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Night Blindness

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Night blindness also known as nyctalopia is one type of vision problem wherein the individual’s vision is diminished during night time or in low light. It’s actually a symptom that could arise from an underlying complication in the eyes or a primary health disorder.

 

Symptoms associated with night blindness

The vision of the individual during day time differs a lot from that at night. Due to reduced vision at night or in dimness, the person faces problem in travelling in dark or driving during night. For example, there could be a momentary blinding effect if a vehicle coming from ahead flashes light, followed by a short episode of darkness or you can simply find it a big task to navigate as you can sense blurriness and unclear things before you.

 

Causes of night blindness

The rod cells (photoreceptive) of the retina are responsible for vision in low light. Night blindness occurs when these cells degenerate due to a medical condition, deficiency or trauma.

Common causes for night blindness are: 

  • Vitamin A deficiency
  • Untreated short sightedness
  • Cataract
  • Glaucoma and side effect of glaucoma medicines

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Congenital causes of night blindness are:

Congenital stationary night blindness (choroideremia) is a genetic condition that affects only males i.e. they suffer from night blindness. Women do not show the symptoms but carry the defective gene.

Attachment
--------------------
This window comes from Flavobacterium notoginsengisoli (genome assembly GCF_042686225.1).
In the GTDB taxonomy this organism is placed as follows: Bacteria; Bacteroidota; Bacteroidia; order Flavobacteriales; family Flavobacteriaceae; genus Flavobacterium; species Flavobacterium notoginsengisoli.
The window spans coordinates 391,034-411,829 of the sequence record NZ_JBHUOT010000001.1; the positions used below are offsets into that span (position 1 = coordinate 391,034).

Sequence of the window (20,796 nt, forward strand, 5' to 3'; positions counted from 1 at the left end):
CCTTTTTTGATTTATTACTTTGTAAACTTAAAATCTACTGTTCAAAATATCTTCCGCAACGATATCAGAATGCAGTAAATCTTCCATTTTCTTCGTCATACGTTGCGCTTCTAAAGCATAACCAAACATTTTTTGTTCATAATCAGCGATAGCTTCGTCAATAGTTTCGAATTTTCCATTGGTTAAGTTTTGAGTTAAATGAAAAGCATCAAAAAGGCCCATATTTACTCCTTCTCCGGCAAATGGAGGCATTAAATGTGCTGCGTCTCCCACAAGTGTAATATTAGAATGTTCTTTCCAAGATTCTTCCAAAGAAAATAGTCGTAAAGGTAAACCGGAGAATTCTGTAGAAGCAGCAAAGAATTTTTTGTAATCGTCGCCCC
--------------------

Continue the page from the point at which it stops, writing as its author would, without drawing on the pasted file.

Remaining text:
Secondly, retinitis pigmentosa is also a congenital defect that expresses night blindness. It can be detected during childhood itself. Usher syndrome is another genetic condition where individuals have night blindness accompanied by hearing inability and retinitis pigmentosa.

Old people are more likely to suffer from night blindness. Other risk factors include diabetes and problems in liver, pancreas and intestine.

 

Diagnosis of night blindness

Your doctor will focus on finding out the cause of night blindness. For this you need to present detailed history of your medical condition, surgery, eye health/complications and the medicines you are taking.

Your diet will be evaluated thoroughly to figure out deficiency in vitamin A. Blood test for vitamin A would be conducted to confirm deficiency.

Your doctor will analyse the symptoms and conduct a comprehensive eye exam which includes visual acuity tests, slit lamp examination, refraction test and retinal evaluation.

Electroretinogram and visual field testing might further be conducted depending upon the results of the preliminary tests.

 

Treatment of night blindness

Night blindness can be corrected or improved once the underlying disorder in the eye is treated. Surgery is usually performed on cataract and glaucoma. Vitamin A supplements might be prescribed to you along with a nutritional plan for improving your vision at night.

Similarly, corrective eye glasses or lens would be given to control myopia. If medicines have led to night blindness, then they might be stopped or the dosing might be altered.

It is important to note that congenital night blindness cannot be treated. Such people or children undergo special sessions which help them to cope with the problem in order to ensure physical safety.

 

Safety guidelines for night blindness

Your doctor would certainly advise you to avoid driving at night and you must follow this. Night shift drivers must get their eyes screened to avert dangers while driving in low light.

If you are not confident of stepping out alone due to reduced visibility then do not hesitate to ask for a company.

Written by: healthplus24.com team
Date last updated: August 20, 2014